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How CASA Helps Reunite Families

For many parents whose children have been removed from the home, the court system – and more specifically, Child Protective Services (CPS) – may seem like the “villain” who stole their children, rather than as a resource to help stabilize and preserve their family and to protect children from abuse and neglect.

For those involved most closely with a case, it may be hard to see that a parent has changed, or to believe that the change will last, when they’ve seen the conditions that led to the child being removed.

For children, though, many want to be with their parents despite what has happened. And studies show that most do better when they can be safely raised within their own family. There may not be a white picket fence, two parents, or a large savings account, but if the child is safe, loved, and provided for, they can heal from past hurts and thrive.


A CASA (Court Appointed Special Advocate) volunteer is in a unique position to see all sides of the child’s case, to be the voice for what is in the child’s best interest, and to advocate on their behalf. They offer their recommendation to the court, which is often instrumental in determining whether reunification occurs or not.

Reunifying broken families, helping them to become healthy and whole, can be a large part of an Advocate’s job. They recommend appropriate services and help to associate as many healthy adult connections for the child as they can find. These connections help to support the child throughout their journey in the child welfare system, and after.

Reunification works when the parent(s) fulfill their responsibility to provide a safe and healthy environment for their child. This can mean taking parenting classes, getting individual and family counseling and treatment for drug or alcohol abuse, maintaining a job and clean and safe residence, and keeping people who are unsafe away from their child. When reunification fails, most often it’s because a safe environment cannot be provided or maintained.

Barbara has been an Advocate for 2 years. Here is what she has to say about reunification:

In one of my cases that ended in reunification, the mom had initially not been able to protect her children. But she had therapy with a good mental health professional during the months of the case. She ended the relationship with her boyfriend who had hurt the children in the first place, and she made sure that he would never be allowed her children again. Because of the mother’s efforts to provide a safe and nurturing home, the children were placed back with mom.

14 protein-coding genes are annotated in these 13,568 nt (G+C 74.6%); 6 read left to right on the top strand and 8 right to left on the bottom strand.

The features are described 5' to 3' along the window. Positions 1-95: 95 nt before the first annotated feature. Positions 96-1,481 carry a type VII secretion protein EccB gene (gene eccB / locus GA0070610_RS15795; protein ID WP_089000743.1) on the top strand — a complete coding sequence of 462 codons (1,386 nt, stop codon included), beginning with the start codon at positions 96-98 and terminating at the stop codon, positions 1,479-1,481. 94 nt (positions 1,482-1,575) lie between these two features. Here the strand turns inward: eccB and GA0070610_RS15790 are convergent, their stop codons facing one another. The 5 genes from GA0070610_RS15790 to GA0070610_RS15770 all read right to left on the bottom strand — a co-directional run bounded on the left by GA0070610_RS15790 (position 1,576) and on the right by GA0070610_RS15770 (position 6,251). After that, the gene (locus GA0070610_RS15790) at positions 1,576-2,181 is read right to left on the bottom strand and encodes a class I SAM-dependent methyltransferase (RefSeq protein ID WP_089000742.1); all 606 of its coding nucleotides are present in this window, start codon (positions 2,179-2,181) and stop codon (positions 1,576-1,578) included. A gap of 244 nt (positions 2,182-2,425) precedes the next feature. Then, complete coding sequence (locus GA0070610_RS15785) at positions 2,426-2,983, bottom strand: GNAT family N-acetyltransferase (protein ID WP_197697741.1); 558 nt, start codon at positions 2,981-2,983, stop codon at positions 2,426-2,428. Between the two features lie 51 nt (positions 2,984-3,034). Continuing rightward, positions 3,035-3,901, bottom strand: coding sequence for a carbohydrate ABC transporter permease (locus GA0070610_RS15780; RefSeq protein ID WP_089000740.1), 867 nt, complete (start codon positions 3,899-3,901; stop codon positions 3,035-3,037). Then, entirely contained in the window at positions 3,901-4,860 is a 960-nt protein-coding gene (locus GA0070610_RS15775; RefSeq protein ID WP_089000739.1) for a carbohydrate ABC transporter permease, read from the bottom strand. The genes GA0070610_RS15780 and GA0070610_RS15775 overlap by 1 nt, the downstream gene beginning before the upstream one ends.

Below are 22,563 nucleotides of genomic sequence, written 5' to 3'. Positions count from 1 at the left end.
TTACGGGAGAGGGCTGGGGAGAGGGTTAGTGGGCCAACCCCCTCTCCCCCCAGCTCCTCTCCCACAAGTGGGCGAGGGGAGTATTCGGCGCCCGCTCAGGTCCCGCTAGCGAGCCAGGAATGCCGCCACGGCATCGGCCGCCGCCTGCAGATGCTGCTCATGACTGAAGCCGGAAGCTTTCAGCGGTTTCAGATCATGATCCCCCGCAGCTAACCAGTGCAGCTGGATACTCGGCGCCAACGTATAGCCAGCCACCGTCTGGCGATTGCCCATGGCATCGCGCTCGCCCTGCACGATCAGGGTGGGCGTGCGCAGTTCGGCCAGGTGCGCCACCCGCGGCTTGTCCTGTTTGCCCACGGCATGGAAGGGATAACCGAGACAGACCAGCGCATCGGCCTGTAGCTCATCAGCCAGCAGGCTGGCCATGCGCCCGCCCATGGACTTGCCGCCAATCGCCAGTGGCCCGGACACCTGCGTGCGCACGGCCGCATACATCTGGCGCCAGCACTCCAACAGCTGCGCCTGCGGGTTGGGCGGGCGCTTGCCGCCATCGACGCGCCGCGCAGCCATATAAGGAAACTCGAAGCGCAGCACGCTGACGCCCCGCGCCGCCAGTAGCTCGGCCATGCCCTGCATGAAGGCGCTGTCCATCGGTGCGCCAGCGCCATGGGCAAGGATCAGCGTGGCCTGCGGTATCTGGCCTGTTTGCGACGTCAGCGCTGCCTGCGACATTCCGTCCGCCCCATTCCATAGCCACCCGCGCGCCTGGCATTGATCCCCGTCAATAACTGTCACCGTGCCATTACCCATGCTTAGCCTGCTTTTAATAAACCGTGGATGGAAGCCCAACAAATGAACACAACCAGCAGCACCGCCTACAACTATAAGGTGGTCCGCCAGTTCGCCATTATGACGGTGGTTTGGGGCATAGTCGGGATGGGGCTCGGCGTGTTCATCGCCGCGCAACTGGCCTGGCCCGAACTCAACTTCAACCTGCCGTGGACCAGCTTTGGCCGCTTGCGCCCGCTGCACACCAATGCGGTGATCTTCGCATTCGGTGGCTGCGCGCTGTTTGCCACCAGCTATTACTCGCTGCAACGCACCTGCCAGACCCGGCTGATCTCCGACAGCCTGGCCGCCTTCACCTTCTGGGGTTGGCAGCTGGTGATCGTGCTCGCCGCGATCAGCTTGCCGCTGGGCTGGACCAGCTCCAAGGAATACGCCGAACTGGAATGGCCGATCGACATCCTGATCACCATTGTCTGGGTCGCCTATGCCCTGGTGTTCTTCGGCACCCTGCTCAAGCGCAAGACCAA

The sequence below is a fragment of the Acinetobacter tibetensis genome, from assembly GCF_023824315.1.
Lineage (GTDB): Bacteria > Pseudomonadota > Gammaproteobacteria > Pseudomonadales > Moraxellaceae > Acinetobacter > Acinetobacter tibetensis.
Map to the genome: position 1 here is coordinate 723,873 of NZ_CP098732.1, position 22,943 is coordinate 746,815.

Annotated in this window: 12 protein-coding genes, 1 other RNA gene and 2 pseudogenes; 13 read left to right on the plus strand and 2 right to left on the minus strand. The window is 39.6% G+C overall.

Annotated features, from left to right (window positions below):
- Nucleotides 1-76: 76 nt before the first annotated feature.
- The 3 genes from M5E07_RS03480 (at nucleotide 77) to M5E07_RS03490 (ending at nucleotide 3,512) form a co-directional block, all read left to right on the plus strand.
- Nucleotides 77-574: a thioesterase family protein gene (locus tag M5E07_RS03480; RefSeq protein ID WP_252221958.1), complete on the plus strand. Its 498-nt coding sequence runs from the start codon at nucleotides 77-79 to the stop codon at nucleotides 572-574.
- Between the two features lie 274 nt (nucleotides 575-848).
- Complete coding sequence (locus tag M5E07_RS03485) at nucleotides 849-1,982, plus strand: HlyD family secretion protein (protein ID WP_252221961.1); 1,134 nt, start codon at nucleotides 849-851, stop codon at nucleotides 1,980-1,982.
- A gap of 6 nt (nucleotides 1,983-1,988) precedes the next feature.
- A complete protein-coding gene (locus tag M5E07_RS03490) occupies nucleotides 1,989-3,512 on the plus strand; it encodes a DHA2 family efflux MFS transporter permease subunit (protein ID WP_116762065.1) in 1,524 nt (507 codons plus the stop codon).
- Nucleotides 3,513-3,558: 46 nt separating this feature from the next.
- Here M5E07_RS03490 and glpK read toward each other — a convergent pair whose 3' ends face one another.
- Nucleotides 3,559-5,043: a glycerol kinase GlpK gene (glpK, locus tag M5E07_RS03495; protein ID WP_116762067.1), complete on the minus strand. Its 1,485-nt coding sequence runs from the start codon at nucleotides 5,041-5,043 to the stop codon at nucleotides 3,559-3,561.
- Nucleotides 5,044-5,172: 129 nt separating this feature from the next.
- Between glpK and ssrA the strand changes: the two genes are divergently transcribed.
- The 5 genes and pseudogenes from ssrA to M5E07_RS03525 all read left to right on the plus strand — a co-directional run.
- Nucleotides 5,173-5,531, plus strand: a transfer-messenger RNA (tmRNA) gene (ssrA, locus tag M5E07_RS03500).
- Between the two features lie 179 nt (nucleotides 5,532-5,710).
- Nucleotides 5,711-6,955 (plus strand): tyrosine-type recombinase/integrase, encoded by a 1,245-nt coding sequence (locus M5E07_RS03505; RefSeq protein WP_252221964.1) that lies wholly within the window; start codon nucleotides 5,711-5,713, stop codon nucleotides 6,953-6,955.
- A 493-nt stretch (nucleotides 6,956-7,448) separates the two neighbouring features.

Parents should always be offered the services they need to be successful in reuniting with their children. If they don’t take advantage of this help, there’s little hope for reunification. And that’s a great loss to children. They are much better off to grow up with their birth parents—or, if that’s not possible, to live with a relative.


The 1980 Adoption Assistance and Child Welfare Act as well as the 1997 Adoption and Safe Families Act ensure that the prevention of removal and family reunification are legal priorities when a child initially becomes involved in the child welfare system. Because reunification can be difficult or the family circumstances so severe that it may seem impossible, concurrent planning is common. Concurrent planning is where the caseworker (and CASA volunteers) plans both for reunification and permanent placement with another family.


In some cases, children are reunited with their parents even after it seemed all hope was lost for them to be a family again. One example is the Terrance family. Both parents were abusing drugs and unable to provide a safe environment for their son, Jackson, and daughter, Jessica. After their children were placed in foster care, they failed to attend scheduled visitations, or would show up under the influence. Counseling appointments were missed and they refused treatment. The courts were moving toward terminating parental rights.

The Advocate and a therapist felt it was important for a third sibling, an older sister, to be adopted into the same family, so they secured an extension before parental rights were terminated, which proved to be the extra time Jackson and Jessica’s mother needed. The children’s mother entered a treatment program. She managed sobriety so well that she was hired by the same treatment center—a good job with benefits. She paid off court fees and regained her driver’s license.

“Last winter I realized she [the mother] was changing her life, changing her situation for her kids, so I quickly switched gears and started working towards reunification,” says the CASA volunteer. Jackson and Jessica recently returned to her mother, and their older sister will likely soon join them.”

For this reason, it is important to strive for healthy relationships between the birth parents, foster parents, caseworkers, therapists, and CASA volunteers. The more all of the parties work together, the better the outcome for the child. CASA Advocates are in a unique position to track the parents’ progress, collaborate with others involved and help to foster positive interactions in those relationships, and to really get a 360° perspective of the child’s case.

It can be a truly joyful occasion when a CASA volunteer is able to see the child they’ve been advocating for reunited with their parent(s) in a safe and healthy home. They realize that they played a part in preserving a family.